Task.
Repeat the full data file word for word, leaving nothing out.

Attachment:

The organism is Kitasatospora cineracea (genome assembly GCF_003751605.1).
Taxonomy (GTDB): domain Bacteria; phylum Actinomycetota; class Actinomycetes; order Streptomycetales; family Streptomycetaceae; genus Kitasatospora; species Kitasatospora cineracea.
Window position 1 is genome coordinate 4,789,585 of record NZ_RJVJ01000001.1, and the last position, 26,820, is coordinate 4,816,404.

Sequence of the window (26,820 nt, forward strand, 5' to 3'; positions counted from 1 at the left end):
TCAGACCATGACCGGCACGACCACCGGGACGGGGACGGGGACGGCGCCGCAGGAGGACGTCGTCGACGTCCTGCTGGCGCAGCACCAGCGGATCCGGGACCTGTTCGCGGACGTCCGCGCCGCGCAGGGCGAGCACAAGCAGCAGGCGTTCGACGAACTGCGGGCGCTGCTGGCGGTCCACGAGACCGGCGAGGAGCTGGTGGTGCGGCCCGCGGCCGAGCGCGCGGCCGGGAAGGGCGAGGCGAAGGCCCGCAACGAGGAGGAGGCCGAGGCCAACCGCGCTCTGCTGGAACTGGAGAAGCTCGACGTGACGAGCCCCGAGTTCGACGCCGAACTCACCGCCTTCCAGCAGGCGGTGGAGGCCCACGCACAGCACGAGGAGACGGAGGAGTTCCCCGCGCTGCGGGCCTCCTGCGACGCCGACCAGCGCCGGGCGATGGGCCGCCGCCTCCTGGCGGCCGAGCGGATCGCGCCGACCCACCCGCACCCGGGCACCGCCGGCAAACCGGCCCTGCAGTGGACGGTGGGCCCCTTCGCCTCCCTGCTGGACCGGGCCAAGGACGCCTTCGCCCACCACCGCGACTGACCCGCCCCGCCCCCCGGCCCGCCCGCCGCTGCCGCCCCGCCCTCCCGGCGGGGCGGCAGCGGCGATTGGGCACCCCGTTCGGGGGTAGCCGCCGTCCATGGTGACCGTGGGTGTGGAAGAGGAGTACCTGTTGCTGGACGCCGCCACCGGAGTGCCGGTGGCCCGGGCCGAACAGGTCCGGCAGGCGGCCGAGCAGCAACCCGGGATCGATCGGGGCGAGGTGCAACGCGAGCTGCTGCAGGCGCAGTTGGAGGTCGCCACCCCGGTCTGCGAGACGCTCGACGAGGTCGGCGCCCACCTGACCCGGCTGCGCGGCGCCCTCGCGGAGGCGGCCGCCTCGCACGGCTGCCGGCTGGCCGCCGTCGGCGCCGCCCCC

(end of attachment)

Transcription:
The organism is Kitasatospora cineracea (genome assembly GCF_003751605.1).
Taxonomy (GTDB): domain Bacteria; phylum Actinomycetota; class Actinomycetes; order Streptomycetales; family Streptomycetaceae; genus Kitasatospora; species Kitasatospora cineracea.
Window position 1 is genome coordinate 4,789,585 of record NZ_RJVJ01000001.1, and the last position, 26,820, is coordinate 4,816,404.

Sequence of the window (26,820 nt, forward strand, 5' to 3'; positions counted from 1 at the left end):
TCAGACCATGACCGGCACGACCACCGGGACGGGGACGGGGACGGCGCCGCAGGAGGACGTCGTCGACGTCCTGCTGGCGCAGCACCAGCGGATCCGGGACCTGTTCGCGGACGTCCGCGCCGCGCAGGGCGAGCACAAGCAGCAGGCGTTCGACGAACTGCGGGCGCTGCTGGCGGTCCACGAGACCGGCGAGGAGCTGGTGGTGCGGCCCGCGGCCGAGCGCGCGGCCGGGAAGGGCGAGGCGAAGGCCCGCAACGAGGAGGAGGCCGAGGCCAACCGCGCTCTGCTGGAACTGGAGAAGCTCGACGTGACGAGCCCCGAGTTCGACGCCGAACTCACCGCCTTCCAGCAGGCGGTGGAGGCCCACGCACAGCACGAGGAGACGGAGGAGTTCCCCGCGCTGCGGGCCTCCTGCGACGCCGACCAGCGCCGGGCGATGGGCCGCCGCCTCCTGGCGGCCGAGCGGATCGCGCCGACCCACCCGCACCCGGGCACCGCCGGCAAACCGGCCCTGCAGTGGACGGTGGGCCCCTTCGCCTCCCTGCTGGACCGGGCCAAGGACGCCTTCGCCCACCACCGCGACTGACCCGCCCCGCCCCCCGGCCCGCCCGCCGCTGCCGCCCCGCCCTCCCGGCGGGGCGGCAGCGGCGATTGGGCACCCCGTTCGGGGGTAGCCGCCGTCCATGGTGACCGTGGGTGTGGAAGAGGAGTACCTGTTGCTGGACGCCGCCACCGGAGTGCCGGTGGCCCGGGCCGAACAGGTCCGGCAGGCGGCCGAGCAGCAACCCGGGATCGATCGGGGCGAGGTGCAACGCGAGCTGCTGCAGGCGCAGTTGGAGGTCGCCACCCCGGTCTGCGAGACGCTCGACGAGGTCGGCGCCCACCTGACCCGGCTGCGCGGCGCCCTCGCGGAGGCGGCCGCCTCGCACGGCTGCCGGCTGGCCGCCGTCGGCGCCGCCCCC